|Publication number||US5577819 A|
|Application number||US 08/236,185|
|Publication date||Nov 26, 1996|
|Filing date||May 2, 1994|
|Priority date||May 2, 1994|
|Publication number||08236185, 236185, US 5577819 A, US 5577819A, US-A-5577819, US5577819 A, US5577819A|
|Inventors||Danny H. Olsen|
|Original Assignee||Olsen; Danny H.|
|Export Citation||BiBTeX, EndNote, RefMan|
|Patent Citations (14), Referenced by (24), Classifications (10), Legal Events (4)|
|External Links: USPTO, USPTO Assignment, Espacenet|
The invention is concerned with storage cabinets for implements and devices commonly used in bathrooms.
2. State of the Art
Common toilet articles, such as toothbrushes, hairbrushes, combs, electric powered curling irons, hairbrushes and hair dryers are commonly used, and stored between uses, in bathrooms. Smaller items such as manual brushes and combs commonly repose between uses in medicine cabinets or drawers. Wall mounted holders suspend toothbrushes. Electrically powered items, laboriously wrapped around with associated cords, clutter counters, drawers and available cabinets.
Such bathroom clutter and confusion has resulted in the design of a number of storage cabinets. A toothbrush and dental floss cabinet (U.S. Pat. No. 4,248,254), also providing for combs and brushes, has ingenuously attached strings and spring-loaded reels for automatic retraction of the items into storage positions between uses. The elaborate curling iron organizer disclosed in U.S. Pat. No. 5,054,615, however provides no electrical receptacles. The professional "barber caddie" of U.S. Pat. No. 3,460,899 is also shy of convenient electrical outlets. Another specialized storage cabinet, U.S. Pat. No. 2,181,065 discloses an electric razor case attached to a bathroom wall. Winding posts in the cabinet accept the cord for storage, the cord being further secured by a dead receptacle within the cabinet accepting the male end of the cord. For use, however, an outside live receptacle must be accessible.
None of the previous devices allows simultaneous orderly storage of a number of electrical bathroom appliances and associated cords. Such a cabinet is needed.
The disadvantages and shortcomings of previous bathroom storage cabinets are eliminated or substantially alleviated by the present invention, which provides such a cabinet permitting compact orderly storage of bathroom electrical appliances between uses. The cabinet incorporates storage provisions for the excess length of electrical cord commonly provided with such instruments, along with a plug-in receptacle electric power bar within the cabinet, the latter preferably providing sufficient receptacles for simultaneous use with the cords of a number of stored electrically powered appliances. With the cabinet, no plugging or unplugging of cords is required between uses. There is no irritating tangle of electric cords in the bathroom, during or between uses. According to a preferred embodiment of the invention, the cord plug-in and storage provisions are included in an interior compartment of the cabinet. This compartment may advantageously be formed between a downwardly spaced shelf and the top wall member of the cabinet. Vertical, front opening slots in the horizontal shelf permit placement and storage of the cord end plugs, along with coils of excessive lengths of the cords. The compartment may be advantageously provided with a vertically hanging door member suspended from horizontally aligned hinges along its upper edge. Spaced apart forwardly extending appliance suspension hooks are installed into the door member. The cabinet is preferably provided with a vertically hinged main door, along with magnetic latching means. Advantageously, a mirror may be provided on the inside of the main door to facilitate implement use without concern to the proximity of regular bathroom mirrors. The cabinet may be installed resting upon a bathroom counter, or may be inserted partially within the bathroom wall at any selected elevation.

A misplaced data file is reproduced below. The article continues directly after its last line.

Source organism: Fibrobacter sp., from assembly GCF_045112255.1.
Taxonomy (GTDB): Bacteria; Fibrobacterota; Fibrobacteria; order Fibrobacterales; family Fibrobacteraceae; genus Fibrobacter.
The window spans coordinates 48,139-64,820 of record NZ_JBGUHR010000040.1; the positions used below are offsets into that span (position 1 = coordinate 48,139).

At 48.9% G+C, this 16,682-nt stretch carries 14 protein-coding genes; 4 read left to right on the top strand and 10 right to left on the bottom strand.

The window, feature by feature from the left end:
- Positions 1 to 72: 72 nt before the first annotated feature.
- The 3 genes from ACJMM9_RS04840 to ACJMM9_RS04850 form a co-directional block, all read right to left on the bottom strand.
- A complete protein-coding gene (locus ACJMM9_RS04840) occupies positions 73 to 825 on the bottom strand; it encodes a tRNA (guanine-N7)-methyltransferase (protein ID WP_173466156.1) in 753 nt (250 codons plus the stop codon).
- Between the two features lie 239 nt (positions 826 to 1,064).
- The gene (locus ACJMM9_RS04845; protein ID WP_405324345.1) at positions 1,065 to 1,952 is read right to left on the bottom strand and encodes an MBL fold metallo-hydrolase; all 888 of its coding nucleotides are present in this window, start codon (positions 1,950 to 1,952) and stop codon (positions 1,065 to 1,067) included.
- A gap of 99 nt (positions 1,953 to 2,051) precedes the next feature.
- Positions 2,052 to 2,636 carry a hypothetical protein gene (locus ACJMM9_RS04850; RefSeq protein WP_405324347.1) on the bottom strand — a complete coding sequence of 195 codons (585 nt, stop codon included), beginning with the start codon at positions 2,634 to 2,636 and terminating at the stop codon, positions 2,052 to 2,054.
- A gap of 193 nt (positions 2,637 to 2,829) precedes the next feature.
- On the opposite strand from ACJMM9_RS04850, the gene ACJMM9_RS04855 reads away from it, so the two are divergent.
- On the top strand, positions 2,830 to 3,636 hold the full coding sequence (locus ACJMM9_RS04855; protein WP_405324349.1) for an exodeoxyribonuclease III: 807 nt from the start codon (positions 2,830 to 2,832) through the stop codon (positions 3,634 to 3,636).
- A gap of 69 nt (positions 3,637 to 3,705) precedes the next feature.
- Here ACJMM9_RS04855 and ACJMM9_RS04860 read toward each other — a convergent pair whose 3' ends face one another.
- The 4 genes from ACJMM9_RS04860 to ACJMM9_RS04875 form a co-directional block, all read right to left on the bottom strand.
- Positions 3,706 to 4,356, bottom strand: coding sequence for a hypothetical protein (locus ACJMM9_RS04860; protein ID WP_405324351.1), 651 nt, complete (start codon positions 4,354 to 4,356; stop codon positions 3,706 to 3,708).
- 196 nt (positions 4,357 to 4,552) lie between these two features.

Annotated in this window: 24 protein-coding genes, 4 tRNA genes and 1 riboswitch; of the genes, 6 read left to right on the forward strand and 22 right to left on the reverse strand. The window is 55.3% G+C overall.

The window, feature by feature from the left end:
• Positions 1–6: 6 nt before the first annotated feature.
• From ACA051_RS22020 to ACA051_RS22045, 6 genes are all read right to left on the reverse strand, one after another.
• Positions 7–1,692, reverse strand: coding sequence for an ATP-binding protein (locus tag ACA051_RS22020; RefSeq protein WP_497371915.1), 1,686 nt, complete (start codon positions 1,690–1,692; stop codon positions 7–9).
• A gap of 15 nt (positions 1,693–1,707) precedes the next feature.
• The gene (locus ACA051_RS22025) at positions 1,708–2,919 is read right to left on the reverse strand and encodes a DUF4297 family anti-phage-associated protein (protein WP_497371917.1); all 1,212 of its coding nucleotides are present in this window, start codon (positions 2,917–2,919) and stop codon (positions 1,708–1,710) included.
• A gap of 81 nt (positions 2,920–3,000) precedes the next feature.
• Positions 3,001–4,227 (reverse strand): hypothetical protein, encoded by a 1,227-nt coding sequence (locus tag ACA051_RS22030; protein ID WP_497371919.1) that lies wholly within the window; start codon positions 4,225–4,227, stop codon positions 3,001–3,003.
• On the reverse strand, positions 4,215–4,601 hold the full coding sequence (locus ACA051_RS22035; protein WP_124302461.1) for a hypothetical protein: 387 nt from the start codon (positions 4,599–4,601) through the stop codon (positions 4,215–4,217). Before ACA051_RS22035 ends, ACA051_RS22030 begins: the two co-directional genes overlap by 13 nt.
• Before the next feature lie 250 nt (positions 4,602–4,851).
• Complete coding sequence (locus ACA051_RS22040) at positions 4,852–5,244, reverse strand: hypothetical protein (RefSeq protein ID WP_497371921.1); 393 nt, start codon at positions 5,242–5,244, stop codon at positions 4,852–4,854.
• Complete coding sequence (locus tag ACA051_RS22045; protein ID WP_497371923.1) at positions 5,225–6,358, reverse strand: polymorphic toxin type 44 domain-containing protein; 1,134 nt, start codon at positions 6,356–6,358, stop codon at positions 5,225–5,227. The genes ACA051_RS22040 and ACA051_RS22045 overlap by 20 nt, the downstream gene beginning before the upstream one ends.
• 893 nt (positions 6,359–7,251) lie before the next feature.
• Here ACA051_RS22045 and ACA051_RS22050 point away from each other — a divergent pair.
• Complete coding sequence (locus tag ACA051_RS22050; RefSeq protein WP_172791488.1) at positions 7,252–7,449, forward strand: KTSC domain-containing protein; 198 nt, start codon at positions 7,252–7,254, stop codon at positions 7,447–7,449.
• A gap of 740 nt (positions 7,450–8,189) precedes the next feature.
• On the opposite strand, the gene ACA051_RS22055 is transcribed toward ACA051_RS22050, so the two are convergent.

It is therefore the principal object of the invention to provide an improved bathroom storage device for electrically powered appliances.
In the drawings, which represent the best mode presently contemplated for carrying out the invention,
FIG. 1 is a lower left perspective view of a bathroom appliance cabinet in accordance with the invention installed embedded into a bathroom wall and shown with the front door thereof in open position, drawn to a reduced scale,
FIG. 2 a cross sectional view of the cabinet of FIG. 1 taken along line 2--2 thereof, drawn to the same scale,
FIG. 3 a cross sectional view of a fragment of the cabinet of FIG. 1 taken along line 3--3 thereof, drawn to the same scale,
FIG. 4 a cross sectional view of the cabinet of FIG. 3, taken along line 4--4 thereof, drawn to the same scale,